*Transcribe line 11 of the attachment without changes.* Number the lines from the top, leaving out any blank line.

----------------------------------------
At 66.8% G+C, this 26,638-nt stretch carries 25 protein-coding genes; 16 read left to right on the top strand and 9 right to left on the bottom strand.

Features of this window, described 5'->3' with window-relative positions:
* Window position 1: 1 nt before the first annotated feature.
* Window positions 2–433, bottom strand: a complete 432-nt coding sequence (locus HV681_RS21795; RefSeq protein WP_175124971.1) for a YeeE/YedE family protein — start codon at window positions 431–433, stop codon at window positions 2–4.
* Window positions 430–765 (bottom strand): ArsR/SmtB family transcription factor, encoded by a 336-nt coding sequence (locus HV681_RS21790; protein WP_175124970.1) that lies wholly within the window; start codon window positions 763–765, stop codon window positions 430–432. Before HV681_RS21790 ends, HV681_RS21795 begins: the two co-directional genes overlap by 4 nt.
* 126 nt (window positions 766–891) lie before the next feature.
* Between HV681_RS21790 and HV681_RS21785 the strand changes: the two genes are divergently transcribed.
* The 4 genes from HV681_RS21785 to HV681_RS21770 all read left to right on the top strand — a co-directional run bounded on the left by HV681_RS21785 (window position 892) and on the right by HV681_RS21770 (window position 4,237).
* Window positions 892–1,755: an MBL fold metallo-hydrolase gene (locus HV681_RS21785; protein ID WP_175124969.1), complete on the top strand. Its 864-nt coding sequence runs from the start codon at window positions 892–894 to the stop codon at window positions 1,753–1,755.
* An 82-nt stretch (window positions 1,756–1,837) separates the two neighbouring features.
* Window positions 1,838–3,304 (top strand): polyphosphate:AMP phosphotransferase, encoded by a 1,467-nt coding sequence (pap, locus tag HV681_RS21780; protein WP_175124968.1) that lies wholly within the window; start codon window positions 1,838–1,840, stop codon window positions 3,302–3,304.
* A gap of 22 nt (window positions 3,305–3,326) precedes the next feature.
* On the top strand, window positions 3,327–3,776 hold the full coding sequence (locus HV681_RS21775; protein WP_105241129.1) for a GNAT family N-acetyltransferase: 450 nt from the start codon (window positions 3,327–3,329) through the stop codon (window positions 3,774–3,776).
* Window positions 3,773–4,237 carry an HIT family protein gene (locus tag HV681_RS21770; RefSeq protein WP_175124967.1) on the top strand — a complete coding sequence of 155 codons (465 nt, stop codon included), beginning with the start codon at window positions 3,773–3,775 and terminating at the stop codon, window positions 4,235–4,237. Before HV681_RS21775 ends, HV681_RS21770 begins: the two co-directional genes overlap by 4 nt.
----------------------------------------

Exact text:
* Window positions 1,838–3,304 (top strand): polyphosphate:AMP phosphotransferase, encoded by a 1,467-nt coding sequence (pap, locus tag HV681_RS21780; protein WP_175124968.1) that lies wholly within the window; start codon window positions 1,838–1,840, stop codon window positions 3,302–3,304.